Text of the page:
inhibited, these cells will stop dividing. If the inhibitor of the spindle apparatus formation
is eliminated, spindle apparatus will be rebuilt and cell division will resume for these
In vivo, colchicines interfere with the cytoskeleton by inducing microtubules
depolymerization and preventing the formation of the mitotic spindle. Inhibiting spindle
assembly induces the formation of polypoid cells due to the lack of normal chromatid
Polyploidy is the process of genome doubling that gives rise to organisms with
multiple sets of chromosomes. Ploidy refers to the number of complete genomes
contained in a single cell. Generally, polyploid organisms contain combination of the
chromosome sets found in the same or a closely related diploid species. Polyploidy can
arise from spontaneous somatic chromosome duplication or as a result of non-disjunction
of the homologous chromosomes during meiosis resulting in diploid gametes. When
polyploidy artificially induced by treatment with drugs, such as colchicine, it inhibits cell
division. Most somatic cells of the organism are occurring polyploidy and it can be
restricted to a specific tissue too.
Polyploidy is common among plants. In fact, it is a major source of speciation in
the angiosperms. There is evolution by polyploidy. As polyploidy is the addition of one or
more complete sets of chromosomes to the original set, if there are two copies of each
autosome, it is called diploid. If four copies of each autosome, it is called tetraploid. If six
copies of each autosome, it is called hexaploid. The gametes of diploids are haploid,
those of tertraploids are diploid, and those of hexaploid are triploid, and so on.
There are two main types of polyploidy: autopolyploidy and allopolyploid.
Autopolyploidy, which is genome doubling, is the multiplication of one basic set of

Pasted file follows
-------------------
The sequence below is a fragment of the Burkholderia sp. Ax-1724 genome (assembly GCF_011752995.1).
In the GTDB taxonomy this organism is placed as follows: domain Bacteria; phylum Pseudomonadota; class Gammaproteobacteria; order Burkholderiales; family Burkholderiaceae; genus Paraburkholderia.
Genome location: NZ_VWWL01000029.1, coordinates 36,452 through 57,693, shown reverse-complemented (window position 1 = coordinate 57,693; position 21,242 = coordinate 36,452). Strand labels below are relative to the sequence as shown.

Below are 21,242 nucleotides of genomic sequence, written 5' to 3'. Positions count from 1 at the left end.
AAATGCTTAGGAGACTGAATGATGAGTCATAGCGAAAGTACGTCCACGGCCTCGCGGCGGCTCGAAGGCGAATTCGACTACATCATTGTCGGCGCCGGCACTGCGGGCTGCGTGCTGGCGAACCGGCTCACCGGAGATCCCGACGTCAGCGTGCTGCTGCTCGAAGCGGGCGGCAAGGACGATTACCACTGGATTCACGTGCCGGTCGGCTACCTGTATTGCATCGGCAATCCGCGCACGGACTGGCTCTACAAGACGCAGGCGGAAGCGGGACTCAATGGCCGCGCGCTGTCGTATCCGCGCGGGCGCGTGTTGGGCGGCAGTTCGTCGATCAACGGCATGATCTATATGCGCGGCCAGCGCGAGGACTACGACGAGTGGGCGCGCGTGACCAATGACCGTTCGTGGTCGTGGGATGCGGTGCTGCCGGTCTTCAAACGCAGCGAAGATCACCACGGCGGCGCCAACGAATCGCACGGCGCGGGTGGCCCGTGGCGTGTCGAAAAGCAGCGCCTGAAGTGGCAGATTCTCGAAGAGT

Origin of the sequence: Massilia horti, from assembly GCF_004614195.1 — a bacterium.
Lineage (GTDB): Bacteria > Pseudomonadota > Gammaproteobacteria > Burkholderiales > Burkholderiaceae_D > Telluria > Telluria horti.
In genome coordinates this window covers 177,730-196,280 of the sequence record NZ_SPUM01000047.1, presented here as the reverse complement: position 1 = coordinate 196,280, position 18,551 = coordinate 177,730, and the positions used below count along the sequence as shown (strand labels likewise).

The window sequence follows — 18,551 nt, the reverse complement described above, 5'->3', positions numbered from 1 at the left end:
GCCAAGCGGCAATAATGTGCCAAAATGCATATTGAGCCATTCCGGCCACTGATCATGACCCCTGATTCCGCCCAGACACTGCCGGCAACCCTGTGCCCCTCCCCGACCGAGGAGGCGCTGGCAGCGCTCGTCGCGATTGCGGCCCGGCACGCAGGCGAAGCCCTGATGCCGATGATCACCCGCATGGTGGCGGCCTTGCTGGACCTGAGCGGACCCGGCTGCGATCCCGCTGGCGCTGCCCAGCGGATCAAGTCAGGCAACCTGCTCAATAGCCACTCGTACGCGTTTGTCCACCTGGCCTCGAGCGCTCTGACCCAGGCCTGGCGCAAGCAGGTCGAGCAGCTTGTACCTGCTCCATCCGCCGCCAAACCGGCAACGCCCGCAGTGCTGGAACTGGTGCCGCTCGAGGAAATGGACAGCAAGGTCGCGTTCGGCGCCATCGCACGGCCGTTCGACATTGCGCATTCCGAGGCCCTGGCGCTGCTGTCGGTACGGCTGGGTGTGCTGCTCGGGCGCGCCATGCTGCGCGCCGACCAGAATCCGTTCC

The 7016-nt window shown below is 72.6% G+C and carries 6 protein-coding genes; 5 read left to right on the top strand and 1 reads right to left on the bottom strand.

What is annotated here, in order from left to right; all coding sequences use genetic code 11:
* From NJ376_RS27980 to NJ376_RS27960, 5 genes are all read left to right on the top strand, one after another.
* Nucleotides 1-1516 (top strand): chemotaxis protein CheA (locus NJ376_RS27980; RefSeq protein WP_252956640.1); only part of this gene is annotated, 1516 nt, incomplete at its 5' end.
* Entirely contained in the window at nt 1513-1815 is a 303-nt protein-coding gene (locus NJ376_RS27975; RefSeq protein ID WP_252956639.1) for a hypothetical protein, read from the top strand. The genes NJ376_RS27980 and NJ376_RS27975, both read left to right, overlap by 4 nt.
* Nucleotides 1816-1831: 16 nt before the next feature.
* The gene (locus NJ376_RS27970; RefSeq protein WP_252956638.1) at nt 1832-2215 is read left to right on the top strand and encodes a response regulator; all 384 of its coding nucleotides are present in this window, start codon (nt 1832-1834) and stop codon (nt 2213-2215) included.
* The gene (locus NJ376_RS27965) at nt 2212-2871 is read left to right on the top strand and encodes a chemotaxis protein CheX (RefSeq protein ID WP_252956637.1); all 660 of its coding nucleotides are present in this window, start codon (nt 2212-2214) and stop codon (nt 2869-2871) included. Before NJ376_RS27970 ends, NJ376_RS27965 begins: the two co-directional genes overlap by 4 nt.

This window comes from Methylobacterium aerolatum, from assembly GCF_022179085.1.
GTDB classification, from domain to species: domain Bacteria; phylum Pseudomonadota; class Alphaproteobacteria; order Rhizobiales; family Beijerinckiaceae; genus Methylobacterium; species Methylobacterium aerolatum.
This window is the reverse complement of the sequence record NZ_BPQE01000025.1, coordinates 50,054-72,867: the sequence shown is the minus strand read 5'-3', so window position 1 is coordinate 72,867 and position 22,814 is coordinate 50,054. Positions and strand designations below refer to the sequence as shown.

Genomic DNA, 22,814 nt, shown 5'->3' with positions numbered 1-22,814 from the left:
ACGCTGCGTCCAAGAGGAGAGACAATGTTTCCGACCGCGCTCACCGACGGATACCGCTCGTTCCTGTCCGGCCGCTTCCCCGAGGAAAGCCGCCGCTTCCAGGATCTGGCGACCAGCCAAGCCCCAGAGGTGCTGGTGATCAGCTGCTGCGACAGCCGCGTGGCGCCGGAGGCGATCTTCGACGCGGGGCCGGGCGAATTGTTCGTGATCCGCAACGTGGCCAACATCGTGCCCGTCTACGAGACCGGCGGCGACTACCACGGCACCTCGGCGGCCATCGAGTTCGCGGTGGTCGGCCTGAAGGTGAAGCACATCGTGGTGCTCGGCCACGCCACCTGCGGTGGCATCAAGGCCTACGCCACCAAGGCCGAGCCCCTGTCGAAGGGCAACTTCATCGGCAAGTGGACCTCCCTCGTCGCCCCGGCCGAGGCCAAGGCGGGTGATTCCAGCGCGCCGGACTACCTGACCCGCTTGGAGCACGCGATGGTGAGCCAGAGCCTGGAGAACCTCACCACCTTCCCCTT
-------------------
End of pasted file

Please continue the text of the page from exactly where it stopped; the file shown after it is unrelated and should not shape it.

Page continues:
chromosomes. Meanwhile, allopolyploidy is the combination of genetically distinct, but
similar chromosome sets. Autopolyploids are derived from within a single species;
allopolyploids arise via hybridization between two species. Autopolyploidy may be

common in plants, although its prevalence may be underestimated in the taxonomic

literature. One species that is doubtlessly a true autopolyploid, rather than an
allopolyploid derived from two very similar diploids, is the potato, Solanum tuberosum.
Allopolyploidy is much more common in nature than autopolyploidy. About 80% of all
land plants may be allopolyploids.

Squash Preparation of Untreated Onion Root Tip.

2 to 3 root tips were placed on a clean watch glass.

9 drops of 1% aceto-orcein and1 drop of 1M HCl were added.

Watch glass was warmed by over a spirit lamp until white vapors were seen (~1 min)

The watch glass was closed with another watch glass and allowed it to cool for about 5 to
10 mins.

The tip of the root (~ 1min) was cut and discarded the rest.

1 or 2 drops of 1% aceto orcein were placed on the glass slide with the tip of root.

The glass rod was used to tap gently on the root tips so that the cells get separated.

The squash was covered with cover slip.

The excess stain was blotted by tissue and without removing the coverslip.

The slide was heated gently over a spirit lamp.

The slide was inverted carefully onto a filter paper and pressed gently with thumb
without shifting the slide.

The slide was observed under the microscopic.


Squash Preparation of the Colchicine Treated Onion Root Tip.

Make a squash preparation with the treated root tips following the same
method as for untreated root tips.

1. Alberts, Bruce, Alexander Johnson, Julian Lewis, Martin Raff, Keith Roberts and
Peter Walter. Molecular Biology of the Cell. 5th ed. New York: Garland Science,
Taylor and Francis Group, LLC, 2008.
2. Brooker, Robert. Genetics: Analysis and Principles. New York: McGraw-Hill Publishing, 2005.
3. Lodish, Harvey, Arnold Berk, S. Lawrence Zipursky, Paul Matsudaira, David
Baltimore and James Darnell.Molecular Cell Biology. 4th ed. New York: WH
Freeman and Company, 2000.
4. Starr, Cecie and Ralph Taggart. Cell Biology and Genetics. California: Thomson
Brooks/Cole, 2006.